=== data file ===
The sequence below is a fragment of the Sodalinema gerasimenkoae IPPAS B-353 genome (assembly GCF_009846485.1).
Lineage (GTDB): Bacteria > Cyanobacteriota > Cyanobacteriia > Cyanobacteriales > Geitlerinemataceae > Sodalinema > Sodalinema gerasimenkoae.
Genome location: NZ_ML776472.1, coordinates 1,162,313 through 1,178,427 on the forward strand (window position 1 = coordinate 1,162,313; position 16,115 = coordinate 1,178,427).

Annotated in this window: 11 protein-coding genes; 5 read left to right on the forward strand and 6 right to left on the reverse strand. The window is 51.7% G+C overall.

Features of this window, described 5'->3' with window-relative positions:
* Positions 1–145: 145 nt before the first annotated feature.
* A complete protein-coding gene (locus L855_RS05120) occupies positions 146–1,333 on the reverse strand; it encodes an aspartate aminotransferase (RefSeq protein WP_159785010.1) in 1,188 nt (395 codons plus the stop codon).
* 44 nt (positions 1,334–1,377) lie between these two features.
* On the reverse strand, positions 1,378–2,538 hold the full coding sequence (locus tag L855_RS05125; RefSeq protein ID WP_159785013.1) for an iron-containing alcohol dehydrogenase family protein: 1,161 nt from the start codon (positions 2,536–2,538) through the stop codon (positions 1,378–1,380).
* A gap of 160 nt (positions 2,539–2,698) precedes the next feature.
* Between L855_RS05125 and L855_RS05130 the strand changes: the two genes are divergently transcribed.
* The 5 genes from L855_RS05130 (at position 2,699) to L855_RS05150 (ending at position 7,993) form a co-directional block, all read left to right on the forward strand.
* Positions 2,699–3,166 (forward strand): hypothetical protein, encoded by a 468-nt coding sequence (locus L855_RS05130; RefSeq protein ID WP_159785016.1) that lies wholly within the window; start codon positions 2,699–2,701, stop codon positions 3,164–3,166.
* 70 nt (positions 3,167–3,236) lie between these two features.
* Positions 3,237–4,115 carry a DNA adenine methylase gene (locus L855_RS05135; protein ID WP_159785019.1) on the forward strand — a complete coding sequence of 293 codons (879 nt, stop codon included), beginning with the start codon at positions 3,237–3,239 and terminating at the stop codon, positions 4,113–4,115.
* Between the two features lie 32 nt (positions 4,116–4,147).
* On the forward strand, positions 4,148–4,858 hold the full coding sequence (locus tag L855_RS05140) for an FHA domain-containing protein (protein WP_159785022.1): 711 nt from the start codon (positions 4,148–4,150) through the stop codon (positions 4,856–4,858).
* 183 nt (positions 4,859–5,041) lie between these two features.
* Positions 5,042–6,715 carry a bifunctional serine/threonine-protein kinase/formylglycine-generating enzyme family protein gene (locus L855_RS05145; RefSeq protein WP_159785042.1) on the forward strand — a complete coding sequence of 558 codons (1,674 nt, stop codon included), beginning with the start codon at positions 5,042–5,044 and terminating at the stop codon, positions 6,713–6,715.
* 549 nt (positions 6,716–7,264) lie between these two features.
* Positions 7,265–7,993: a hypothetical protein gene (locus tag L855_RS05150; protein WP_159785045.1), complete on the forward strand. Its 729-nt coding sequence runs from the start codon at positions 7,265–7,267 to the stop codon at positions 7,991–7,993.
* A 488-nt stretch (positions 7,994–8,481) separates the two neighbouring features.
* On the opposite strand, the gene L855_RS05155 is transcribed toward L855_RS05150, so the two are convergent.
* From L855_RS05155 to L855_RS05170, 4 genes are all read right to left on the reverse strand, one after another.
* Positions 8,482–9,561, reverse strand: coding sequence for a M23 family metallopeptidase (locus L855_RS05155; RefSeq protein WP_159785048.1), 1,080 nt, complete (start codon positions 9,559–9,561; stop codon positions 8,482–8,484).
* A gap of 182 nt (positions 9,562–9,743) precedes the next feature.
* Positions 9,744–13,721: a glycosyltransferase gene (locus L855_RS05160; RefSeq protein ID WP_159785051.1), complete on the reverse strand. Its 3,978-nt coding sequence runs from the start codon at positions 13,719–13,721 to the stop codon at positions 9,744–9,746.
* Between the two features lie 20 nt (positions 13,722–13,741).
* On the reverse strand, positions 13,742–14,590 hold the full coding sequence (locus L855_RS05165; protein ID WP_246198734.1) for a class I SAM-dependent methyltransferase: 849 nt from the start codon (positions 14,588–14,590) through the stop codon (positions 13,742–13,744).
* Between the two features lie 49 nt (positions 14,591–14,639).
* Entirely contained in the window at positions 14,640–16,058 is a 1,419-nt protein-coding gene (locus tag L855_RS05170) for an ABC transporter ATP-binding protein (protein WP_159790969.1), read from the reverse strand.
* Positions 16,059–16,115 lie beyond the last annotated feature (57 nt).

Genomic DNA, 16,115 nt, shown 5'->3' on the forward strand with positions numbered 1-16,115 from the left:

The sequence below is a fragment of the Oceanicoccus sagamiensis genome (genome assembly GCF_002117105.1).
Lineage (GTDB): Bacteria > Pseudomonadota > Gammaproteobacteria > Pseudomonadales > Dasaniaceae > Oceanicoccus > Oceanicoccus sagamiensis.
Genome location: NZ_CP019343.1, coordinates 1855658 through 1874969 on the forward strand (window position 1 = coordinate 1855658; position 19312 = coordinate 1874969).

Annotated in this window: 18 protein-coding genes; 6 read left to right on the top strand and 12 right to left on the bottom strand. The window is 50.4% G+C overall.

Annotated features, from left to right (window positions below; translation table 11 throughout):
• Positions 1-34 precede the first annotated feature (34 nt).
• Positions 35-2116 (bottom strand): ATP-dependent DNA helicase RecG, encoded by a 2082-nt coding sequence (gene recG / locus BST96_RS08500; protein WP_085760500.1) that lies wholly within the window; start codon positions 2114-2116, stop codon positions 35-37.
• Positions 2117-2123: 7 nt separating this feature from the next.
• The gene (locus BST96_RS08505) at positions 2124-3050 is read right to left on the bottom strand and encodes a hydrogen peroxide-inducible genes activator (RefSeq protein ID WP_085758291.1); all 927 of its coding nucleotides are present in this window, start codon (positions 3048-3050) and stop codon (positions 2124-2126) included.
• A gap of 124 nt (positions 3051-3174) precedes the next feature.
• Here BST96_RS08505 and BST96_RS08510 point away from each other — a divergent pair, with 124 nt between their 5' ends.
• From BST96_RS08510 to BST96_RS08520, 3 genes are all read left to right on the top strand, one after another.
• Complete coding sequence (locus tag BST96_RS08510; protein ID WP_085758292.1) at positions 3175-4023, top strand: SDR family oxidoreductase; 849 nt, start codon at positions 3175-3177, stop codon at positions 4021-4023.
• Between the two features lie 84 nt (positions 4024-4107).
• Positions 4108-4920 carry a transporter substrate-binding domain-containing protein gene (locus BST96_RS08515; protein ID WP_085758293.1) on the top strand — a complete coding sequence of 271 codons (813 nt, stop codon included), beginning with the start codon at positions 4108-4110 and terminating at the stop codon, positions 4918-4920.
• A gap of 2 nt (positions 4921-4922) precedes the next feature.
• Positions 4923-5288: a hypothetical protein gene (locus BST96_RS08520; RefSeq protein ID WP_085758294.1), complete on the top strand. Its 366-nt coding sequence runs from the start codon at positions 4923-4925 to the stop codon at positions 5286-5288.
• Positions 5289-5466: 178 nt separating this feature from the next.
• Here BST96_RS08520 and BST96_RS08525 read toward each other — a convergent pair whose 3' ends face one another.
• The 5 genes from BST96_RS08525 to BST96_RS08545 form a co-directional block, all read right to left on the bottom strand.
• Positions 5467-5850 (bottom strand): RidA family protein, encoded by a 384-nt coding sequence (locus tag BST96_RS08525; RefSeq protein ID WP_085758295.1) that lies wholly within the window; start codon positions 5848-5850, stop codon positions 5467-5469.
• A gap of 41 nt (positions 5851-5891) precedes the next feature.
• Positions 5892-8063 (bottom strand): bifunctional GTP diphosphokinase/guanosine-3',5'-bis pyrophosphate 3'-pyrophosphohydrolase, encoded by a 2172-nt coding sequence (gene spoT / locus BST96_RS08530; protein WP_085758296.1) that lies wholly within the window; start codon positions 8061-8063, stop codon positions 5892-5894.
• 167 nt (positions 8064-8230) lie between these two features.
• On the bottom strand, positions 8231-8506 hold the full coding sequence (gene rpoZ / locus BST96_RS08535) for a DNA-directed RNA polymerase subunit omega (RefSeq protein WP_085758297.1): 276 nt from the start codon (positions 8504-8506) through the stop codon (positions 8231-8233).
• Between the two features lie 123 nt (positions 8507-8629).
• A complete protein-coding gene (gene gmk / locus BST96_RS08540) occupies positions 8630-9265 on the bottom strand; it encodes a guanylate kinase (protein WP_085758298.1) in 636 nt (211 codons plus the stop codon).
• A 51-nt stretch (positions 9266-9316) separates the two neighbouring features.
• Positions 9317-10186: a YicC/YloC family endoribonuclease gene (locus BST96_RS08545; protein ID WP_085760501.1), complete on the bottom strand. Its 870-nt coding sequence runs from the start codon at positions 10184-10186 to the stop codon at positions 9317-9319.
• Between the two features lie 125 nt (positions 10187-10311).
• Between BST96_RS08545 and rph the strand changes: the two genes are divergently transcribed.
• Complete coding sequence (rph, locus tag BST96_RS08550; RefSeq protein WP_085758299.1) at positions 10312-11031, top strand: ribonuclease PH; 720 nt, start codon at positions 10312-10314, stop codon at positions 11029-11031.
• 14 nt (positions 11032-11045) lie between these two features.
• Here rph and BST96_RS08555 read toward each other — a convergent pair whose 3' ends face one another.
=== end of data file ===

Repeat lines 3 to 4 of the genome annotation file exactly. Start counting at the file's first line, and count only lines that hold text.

Genome location: NZ_ML776472.1, coordinates 1,162,313 through 1,178,427 on the forward strand (window position 1 = coordinate 1,162,313; position 16,115 = coordinate 1,178,427).

Annotated in this window: 11 protein-coding genes; 5 read left to right on the forward strand and 6 right to left on the reverse strand. The window is 51.7% G+C overall.